There isn't a true victory goal in the game, either, although there are obvious ones to pursue (reaching the bottom level of the dungeon, and/or defeating a set of boss monsters along the way including a final foe at the 200th level). It's up to each player to determine for himself what he wants to do and how he wants to go about it, and the ability to save your game anywhere, town or dungeon, makes Moraff's World very suitable for a pick up and play mentality. It's the kind of game you wish they made for handhelds.

Your interface consists of a bird's eye view automap, as well as visuals of what you can see in each of the four directions. You'll thus be able to see where each corridor leads, and more importantly, where monsters are approaching. There is a wide variety of monsters in the game that become more powerful, numerous and varied as you descend deeper into the dungeon, and most of them are pretty well drawn. A couple look horrible, but in a comical way that suggests they are intentionally crude drawings. Virtually every enemy has its own graphic, though, with some reuse taking place only in differently coloured dragons, and poisonous variants of regular enemies.

Communicating with the game is done entirely with the keyboard, using the cursor keys to move around and a wide variety of keyboard shortcuts to perform such actions as take ladders up and down, cast spells, use items and everything else you may need to do. An inbuilt help function explains all of these commands and is very helpful in getting a new player up to speed. While the huge range of commands looks overwhelming at first, in truth it won't take more than an hour to get used to the basics and a couple of hours' play to get a feel for how to best go about the game. From that point on, it can last you for ages. I started playing this game's shareware version more than a decade ago and I'm still playing the full version today, if that's any indication.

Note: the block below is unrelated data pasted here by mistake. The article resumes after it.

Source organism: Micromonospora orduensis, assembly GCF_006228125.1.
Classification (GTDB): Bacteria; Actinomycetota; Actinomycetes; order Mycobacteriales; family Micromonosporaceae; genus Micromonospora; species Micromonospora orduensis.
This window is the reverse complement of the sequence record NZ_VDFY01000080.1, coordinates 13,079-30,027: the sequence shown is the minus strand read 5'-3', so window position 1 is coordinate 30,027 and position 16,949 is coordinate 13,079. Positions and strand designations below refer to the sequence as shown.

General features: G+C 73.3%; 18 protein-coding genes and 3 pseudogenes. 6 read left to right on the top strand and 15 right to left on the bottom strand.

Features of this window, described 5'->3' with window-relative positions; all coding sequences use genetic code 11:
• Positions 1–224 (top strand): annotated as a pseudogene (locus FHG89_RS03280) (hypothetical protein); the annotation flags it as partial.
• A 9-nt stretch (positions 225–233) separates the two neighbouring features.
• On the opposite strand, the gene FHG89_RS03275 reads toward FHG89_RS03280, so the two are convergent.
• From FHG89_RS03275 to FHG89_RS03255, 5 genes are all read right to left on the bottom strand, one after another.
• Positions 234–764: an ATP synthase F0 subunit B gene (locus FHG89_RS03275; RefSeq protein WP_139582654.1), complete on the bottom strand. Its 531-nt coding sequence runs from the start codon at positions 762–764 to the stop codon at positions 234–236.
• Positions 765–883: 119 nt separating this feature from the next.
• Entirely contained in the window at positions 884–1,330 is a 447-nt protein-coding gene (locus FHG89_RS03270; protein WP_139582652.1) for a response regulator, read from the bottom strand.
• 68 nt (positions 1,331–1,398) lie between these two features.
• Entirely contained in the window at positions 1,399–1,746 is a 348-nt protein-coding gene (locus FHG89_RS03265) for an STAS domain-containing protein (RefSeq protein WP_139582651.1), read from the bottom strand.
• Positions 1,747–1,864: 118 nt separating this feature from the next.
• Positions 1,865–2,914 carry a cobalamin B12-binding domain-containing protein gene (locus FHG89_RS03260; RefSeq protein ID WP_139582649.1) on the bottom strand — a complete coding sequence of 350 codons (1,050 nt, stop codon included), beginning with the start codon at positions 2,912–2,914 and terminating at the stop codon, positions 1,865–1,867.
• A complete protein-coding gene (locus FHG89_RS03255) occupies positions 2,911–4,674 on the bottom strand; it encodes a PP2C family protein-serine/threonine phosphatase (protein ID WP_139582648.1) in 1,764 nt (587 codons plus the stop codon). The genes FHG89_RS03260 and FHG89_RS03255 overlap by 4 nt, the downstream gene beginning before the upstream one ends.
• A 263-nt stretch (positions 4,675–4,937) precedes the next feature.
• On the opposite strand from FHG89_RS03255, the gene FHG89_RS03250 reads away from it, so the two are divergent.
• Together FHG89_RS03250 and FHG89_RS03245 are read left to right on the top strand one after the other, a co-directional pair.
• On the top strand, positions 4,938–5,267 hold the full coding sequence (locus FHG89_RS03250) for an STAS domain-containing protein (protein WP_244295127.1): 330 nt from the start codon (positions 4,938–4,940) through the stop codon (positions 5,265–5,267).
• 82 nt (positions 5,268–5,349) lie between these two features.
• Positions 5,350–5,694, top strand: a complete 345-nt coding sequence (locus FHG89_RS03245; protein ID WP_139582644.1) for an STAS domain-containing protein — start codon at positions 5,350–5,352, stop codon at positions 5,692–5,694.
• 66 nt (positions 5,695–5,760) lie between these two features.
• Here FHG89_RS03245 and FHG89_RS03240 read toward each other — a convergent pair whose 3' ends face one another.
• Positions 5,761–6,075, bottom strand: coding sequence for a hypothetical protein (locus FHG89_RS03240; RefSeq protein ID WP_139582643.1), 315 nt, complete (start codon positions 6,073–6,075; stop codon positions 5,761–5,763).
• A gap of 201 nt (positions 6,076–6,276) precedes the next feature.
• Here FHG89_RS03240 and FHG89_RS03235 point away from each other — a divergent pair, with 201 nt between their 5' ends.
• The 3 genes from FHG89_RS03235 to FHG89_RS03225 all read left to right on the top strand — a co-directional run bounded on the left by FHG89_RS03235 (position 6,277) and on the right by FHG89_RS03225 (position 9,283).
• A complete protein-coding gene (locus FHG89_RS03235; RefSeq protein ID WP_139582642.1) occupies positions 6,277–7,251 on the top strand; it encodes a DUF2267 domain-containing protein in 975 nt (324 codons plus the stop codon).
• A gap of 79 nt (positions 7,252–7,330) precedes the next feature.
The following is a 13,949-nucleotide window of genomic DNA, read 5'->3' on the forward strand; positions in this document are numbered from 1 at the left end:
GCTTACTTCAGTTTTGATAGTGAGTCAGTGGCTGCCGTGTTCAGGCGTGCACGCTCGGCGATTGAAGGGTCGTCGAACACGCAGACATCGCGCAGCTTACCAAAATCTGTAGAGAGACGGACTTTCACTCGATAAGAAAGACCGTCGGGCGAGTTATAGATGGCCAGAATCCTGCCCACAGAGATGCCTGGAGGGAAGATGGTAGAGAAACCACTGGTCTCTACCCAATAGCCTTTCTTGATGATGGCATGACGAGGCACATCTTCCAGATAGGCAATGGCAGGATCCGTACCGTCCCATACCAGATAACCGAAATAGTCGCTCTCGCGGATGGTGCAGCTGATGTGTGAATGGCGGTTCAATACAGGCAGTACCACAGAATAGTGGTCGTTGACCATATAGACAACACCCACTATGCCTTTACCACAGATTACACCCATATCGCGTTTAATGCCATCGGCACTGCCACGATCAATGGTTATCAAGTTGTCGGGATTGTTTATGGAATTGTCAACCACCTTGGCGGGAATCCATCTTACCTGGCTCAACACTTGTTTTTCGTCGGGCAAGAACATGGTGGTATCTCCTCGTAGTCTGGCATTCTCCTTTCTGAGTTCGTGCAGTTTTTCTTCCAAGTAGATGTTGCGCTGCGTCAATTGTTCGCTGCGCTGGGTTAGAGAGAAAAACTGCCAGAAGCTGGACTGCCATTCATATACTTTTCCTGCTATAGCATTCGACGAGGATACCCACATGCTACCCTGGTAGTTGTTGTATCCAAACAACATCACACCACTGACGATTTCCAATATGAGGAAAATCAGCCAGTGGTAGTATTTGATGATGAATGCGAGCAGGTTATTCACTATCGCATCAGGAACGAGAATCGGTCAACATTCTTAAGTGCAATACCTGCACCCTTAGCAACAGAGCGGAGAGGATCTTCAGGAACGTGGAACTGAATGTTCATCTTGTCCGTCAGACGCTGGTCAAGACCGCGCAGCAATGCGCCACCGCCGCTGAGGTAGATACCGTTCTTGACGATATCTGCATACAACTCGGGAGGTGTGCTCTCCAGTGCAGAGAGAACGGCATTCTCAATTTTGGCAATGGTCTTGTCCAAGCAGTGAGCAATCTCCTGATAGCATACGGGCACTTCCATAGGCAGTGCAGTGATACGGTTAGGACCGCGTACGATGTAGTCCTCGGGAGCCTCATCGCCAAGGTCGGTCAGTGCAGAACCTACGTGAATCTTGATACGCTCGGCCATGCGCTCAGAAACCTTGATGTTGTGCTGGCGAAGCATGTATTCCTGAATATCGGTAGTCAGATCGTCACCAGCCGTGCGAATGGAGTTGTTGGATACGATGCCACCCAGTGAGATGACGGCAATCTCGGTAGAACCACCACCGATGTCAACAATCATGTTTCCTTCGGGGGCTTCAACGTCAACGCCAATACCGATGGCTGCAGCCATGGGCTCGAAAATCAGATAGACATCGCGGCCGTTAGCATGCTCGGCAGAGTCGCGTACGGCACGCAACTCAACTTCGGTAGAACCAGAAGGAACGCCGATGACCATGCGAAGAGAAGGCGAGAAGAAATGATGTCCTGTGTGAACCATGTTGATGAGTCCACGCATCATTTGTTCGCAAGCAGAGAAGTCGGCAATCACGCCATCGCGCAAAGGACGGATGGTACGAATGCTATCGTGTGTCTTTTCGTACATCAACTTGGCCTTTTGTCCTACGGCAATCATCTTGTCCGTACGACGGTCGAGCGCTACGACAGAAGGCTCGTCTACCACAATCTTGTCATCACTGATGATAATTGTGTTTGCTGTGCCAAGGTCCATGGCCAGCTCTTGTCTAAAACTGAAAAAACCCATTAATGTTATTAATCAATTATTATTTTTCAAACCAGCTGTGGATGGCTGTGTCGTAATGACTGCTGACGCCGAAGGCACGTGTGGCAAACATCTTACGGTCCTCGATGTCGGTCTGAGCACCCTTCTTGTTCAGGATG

Compared to its predecessor Moraff's Revenge, Moraff's World has a far wider range of options. I mentioned before that there are seven character classes now (as opposed to two in the original), and the main difference between these classes is in how well they fight and which spells they have access to. There are an impressive 120 different spells in the game now, divided in a group that can only be cast in town and drains spell points permanently, spells that any mage can cast out of combat, and specific spells for either wizards or priests which are themed accordingly. Wizards get all the nifty fireballs and bolts of lightning while priests get healing, protection and stat boosting. Both sides can however invest spell points permanently in making scrolls or wands that let them cast some of the other school's spells. A wide variety of magic items exists as well, including favorites like the Holy Hand Grenade that instantly kills a monster or the Floor Slosher that's perfect for going down a level when there's no ladder nearby. All of these items have to be found by killing a lot of monsters, and in general they seem a little less generous with magical goodies than they were in Revenge.